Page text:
Dubai: The decision by world footballing authorities to overturn a ban on women football players wearing the hijab (headscarf ) was welcomed by several Arab states on Thursday.
The International Football Association Board (IFAB), custodians of the rules of football, overturned its 2007 ban on the hijab, which it had argued was unsafe and increased the risk of neck injuries. New designs are secured with Velcro that experts have said eliminate the risk of serious injury.
Critics said the ban promoted inequality at the highest level of the world’s most popular game.
“This decision, impatiently awaited, makes us very happy,” said Shaikha Naima Al Sabah, the president of the women’s sporting committee for Kuwait’s football federation.
“It brings justice to female players. Its positive impact will be direct on Kuwaiti women’s enthusiasm to play football,” Shaikha Naima added.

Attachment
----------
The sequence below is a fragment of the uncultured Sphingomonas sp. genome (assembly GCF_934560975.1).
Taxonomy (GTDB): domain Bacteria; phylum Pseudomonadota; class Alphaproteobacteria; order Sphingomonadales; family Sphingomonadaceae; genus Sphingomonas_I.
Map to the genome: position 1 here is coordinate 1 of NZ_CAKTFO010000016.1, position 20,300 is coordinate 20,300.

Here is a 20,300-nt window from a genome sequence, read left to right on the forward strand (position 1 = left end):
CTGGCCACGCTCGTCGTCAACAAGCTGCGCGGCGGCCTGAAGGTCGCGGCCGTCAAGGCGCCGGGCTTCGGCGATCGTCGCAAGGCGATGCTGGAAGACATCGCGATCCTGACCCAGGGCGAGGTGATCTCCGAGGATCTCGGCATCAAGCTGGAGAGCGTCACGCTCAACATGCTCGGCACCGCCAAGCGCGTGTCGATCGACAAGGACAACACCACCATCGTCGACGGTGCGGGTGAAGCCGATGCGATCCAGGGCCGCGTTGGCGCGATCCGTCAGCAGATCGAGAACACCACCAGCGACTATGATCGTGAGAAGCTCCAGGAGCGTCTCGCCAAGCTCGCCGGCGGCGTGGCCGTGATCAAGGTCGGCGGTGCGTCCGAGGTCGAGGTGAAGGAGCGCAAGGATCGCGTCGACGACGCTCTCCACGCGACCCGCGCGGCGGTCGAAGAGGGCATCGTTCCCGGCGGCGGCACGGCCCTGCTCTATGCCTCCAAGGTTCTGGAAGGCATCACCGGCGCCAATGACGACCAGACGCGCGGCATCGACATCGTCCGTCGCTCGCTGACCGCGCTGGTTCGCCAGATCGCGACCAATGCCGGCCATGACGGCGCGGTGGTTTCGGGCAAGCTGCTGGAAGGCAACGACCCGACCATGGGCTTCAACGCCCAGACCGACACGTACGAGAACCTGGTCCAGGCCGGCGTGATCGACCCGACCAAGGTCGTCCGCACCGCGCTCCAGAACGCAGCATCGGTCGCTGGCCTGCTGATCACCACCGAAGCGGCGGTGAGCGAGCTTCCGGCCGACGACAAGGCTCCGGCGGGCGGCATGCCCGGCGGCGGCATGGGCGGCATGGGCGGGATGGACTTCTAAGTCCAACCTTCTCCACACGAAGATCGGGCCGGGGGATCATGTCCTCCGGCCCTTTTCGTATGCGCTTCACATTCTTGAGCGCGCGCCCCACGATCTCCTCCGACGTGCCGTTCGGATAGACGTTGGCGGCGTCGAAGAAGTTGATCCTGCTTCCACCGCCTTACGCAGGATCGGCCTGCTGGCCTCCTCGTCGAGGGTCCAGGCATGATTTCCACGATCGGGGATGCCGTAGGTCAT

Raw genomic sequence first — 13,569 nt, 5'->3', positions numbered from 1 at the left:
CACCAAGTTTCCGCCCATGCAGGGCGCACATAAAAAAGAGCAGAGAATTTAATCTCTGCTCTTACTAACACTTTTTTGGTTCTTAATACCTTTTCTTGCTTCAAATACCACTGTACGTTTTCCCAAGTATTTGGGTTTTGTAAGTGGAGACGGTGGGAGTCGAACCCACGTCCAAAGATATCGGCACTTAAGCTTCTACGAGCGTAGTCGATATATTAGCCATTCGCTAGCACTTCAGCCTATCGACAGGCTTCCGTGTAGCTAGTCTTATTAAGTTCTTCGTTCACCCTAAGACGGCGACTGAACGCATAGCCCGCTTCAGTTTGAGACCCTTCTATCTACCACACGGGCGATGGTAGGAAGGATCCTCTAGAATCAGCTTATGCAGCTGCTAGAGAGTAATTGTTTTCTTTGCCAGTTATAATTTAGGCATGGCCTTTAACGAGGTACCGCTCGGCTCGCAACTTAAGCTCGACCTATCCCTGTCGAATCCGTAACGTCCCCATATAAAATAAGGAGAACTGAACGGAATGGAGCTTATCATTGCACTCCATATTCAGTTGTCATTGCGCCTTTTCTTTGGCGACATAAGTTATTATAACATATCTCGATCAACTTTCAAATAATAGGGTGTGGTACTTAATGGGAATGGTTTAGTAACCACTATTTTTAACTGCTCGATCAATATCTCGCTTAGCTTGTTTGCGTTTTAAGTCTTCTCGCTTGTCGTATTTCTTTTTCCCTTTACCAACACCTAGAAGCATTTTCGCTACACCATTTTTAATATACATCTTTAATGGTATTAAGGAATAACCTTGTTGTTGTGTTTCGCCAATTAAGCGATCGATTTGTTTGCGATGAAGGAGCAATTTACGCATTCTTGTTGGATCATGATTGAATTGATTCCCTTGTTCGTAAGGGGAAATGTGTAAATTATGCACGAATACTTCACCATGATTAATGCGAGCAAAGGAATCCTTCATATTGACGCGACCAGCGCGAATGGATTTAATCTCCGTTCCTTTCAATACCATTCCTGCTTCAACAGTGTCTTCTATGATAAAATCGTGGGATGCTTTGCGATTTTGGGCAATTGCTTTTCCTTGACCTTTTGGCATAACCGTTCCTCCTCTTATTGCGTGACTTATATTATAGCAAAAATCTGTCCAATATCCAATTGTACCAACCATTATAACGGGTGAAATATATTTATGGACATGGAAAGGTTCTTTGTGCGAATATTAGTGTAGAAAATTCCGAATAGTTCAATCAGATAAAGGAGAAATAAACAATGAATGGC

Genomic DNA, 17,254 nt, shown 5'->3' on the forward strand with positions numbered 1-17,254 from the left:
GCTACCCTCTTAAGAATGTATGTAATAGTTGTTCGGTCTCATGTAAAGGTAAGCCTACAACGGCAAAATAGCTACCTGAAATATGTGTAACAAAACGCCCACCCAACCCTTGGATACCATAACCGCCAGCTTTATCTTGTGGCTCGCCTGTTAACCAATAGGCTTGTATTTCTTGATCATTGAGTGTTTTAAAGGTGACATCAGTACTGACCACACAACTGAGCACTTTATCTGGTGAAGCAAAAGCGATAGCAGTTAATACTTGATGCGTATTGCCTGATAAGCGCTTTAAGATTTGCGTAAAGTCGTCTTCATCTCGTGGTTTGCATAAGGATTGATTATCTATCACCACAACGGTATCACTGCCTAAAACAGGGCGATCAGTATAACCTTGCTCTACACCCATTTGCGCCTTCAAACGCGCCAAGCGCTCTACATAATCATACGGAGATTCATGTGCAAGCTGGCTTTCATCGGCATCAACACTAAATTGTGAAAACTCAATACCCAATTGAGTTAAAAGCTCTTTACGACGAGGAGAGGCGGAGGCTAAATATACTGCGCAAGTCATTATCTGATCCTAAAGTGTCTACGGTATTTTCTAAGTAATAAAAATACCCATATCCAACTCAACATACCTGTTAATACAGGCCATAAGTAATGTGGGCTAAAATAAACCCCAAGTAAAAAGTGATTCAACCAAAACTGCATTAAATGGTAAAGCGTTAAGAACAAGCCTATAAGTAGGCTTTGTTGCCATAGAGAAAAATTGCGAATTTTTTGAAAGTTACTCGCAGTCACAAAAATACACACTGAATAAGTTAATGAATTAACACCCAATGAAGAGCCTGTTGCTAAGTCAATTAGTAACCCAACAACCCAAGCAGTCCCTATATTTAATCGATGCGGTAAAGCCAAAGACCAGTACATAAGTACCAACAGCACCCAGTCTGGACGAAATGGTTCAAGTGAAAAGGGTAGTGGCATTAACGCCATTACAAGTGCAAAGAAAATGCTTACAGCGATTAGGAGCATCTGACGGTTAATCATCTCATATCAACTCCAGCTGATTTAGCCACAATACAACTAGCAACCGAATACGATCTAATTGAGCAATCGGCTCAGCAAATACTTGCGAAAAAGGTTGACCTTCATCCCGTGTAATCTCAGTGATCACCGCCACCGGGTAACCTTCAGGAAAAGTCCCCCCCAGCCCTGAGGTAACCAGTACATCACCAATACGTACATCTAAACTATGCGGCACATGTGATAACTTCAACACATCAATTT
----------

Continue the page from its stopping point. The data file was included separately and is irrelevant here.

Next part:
The Kuwaiti women’s football team, like those of the UAE, Qatar and Bahrain, plays in various international competitions.
Oman does not field a women’s team, neither does Saudi Arabia.
Riyadh has yet to confirm if it will send any women athletes to compete in the London Olympics, and Saudi officials declined to comment to AFP on FIFA’s scrapping of the hijab ban.
Sabah said Fifa’s decision establishes new “respect for different religions, with the veil ban being until now a barrier for Kuwaiti women”.
Iran was at the forefront of the fight against the veil ban. It had complained to Fifa after its women’s team was banned in June 2011 from playing in a qualifier against Jordan for the London Olympics.